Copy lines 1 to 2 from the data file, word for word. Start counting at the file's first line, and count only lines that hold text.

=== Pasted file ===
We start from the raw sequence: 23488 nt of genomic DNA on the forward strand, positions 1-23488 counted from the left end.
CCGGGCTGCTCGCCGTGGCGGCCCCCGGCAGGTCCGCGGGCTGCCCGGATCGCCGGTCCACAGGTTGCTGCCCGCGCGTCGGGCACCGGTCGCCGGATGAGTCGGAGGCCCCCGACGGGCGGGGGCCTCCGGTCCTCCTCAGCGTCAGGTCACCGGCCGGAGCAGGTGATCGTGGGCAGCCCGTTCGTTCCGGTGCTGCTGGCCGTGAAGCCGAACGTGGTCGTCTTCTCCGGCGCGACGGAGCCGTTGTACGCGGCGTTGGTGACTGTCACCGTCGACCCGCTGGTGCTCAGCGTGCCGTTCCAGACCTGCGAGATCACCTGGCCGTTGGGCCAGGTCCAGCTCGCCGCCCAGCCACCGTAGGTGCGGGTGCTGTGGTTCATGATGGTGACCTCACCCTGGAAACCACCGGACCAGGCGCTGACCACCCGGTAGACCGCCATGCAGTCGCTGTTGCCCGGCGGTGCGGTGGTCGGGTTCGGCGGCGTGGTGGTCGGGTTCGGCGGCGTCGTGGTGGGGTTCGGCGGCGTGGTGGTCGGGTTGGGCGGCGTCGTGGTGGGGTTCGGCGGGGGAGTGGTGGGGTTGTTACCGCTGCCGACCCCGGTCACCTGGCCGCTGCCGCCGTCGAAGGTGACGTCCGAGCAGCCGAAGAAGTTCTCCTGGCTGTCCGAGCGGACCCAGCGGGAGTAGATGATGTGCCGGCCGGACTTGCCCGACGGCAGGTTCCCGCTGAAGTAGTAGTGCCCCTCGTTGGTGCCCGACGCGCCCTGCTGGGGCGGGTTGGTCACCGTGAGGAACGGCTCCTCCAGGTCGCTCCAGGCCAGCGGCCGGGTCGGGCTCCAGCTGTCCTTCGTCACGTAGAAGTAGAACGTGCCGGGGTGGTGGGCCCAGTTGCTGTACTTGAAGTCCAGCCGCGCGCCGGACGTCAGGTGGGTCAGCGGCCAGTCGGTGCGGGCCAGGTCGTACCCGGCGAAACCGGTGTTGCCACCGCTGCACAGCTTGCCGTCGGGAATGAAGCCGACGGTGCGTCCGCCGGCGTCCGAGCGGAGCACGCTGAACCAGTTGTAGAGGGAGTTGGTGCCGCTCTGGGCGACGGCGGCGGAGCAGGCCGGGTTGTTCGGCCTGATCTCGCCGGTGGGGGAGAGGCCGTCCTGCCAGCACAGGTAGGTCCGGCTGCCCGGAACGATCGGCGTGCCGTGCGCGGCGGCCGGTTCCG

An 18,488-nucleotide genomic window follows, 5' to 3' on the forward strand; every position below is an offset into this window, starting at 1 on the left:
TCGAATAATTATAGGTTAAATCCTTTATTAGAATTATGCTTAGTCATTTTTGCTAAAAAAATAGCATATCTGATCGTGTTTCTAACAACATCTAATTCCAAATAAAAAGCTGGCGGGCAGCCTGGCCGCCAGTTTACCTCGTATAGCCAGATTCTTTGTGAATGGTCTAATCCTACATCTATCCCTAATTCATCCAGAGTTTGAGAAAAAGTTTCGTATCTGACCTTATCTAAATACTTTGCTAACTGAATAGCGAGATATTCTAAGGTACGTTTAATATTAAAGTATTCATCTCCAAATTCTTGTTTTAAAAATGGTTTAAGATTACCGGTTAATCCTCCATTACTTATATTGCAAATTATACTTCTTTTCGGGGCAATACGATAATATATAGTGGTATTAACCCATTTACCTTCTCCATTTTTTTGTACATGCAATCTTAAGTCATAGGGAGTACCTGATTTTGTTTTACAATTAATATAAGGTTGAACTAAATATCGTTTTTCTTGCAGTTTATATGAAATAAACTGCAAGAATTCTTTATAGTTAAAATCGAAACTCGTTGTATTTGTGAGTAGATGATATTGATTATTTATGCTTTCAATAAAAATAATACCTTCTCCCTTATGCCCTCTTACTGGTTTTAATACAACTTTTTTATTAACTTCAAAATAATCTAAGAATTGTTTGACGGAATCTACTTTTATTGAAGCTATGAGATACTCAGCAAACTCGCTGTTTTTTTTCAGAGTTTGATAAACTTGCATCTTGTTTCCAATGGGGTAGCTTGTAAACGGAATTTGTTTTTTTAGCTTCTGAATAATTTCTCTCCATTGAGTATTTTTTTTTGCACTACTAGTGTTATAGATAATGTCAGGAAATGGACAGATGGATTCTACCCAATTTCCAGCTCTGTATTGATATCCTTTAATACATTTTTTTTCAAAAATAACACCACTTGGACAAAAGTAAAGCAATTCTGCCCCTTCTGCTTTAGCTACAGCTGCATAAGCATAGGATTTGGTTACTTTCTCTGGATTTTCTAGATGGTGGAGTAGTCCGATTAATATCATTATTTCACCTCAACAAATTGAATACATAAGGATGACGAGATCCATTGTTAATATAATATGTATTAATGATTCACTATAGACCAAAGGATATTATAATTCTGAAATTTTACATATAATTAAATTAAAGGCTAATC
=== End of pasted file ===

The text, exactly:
We start from the raw sequence: 23488 nt of genomic DNA on the forward strand, positions 1-23488 counted from the left end.
CCGGGCTGCTCGCCGTGGCGGCCCCCGGCAGGTCCGCGGGCTGCCCGGATCGCCGGTCCACAGGTTGCTGCCCGCGCGTCGGGCACCGGTCGCCGGATGAGTCGGAGGCCCCCGACGGGCGGGGGCCTCCGGTCCTCCTCAGCGTCAGGTCACCGGCCGGAGCAGGTGATCGTGGGCAGCCCGTTCGTTCCGGTGCTGCTGGCCGTGAAGCCGAACGTGGTCGTCTTCTCCGGCGCGACGGAGCCGTTGTACGCGGCGTTGGTGACTGTCACCGTCGACCCGCTGGTGCTCAGCGTGCCGTTCCAGACCTGCGAGATCACCTGGCCGTTGGGCCAGGTCCAGCTCGCCGCCCAGCCACCGTAGGTGCGGGTGCTGTGGTTCATGATGGTGACCTCACCCTGGAAACCACCGGACCAGGCGCTGACCACCCGGTAGACCGCCATGCAGTCGCTGTTGCCCGGCGGTGCGGTGGTCGGGTTCGGCGGCGTGGTGGTCGGGTTCGGCGGCGTCGTGGTGGGGTTCGGCGGCGTGGTGGTCGGGTTGGGCGGCGTCGTGGTGGGGTTCGGCGGGGGAGTGGTGGGGTTGTTACCGCTGCCGACCCCGGTCACCTGGCCGCTGCCGCCGTCGAAGGTGACGTCCGAGCAGCCGAAGAAGTTCTCCTGGCTGTCCGAGCGGACCCAGCGGGAGTAGATGATGTGCCGGCCGGACTTGCCCGACGGCAGGTTCCCGCTGAAGTAGTAGTGCCCCTCGTTGGTGCCCGACGCGCCCTGCTGGGGCGGGTTGGTCACCGTGAGGAACGGCTCCTCCAGGTCGCTCCAGGCCAGCGGCCGGGTCGGGCTCCAGCTGTCCTTCGTCACGTAGAAGTAGAACGTGCCGGGGTGGTGGGCCCAGTTGCTGTACTTGAAGTCCAGCCGCGCGCCGGACGTCAGGTGGGTCAGCGGCCAGTCGGTGCGGGCCAGGTCGTACCCGGCGAAACCGGTGTTGCCACCGCTGCACAGCTTGCCGTCGGGAATGAAGCCGACGGTGCGTCCGCCGGCGTCCGAGCGGAGCACGCTGAACCAGTTGTAGAGGGAGTTGGTGCCGCTCTGGGCGACGGCGGCGGAGCAGGCCGGGTTGTTCGGCCTGATCTCGCCGGTGGGGGAGAGGCCGTCCTGCCAGCACAGGTAGGTCCGGCTGCCCGGAACGATCGGCGTGCCGTGCGCGGCGGCCGGTTCCG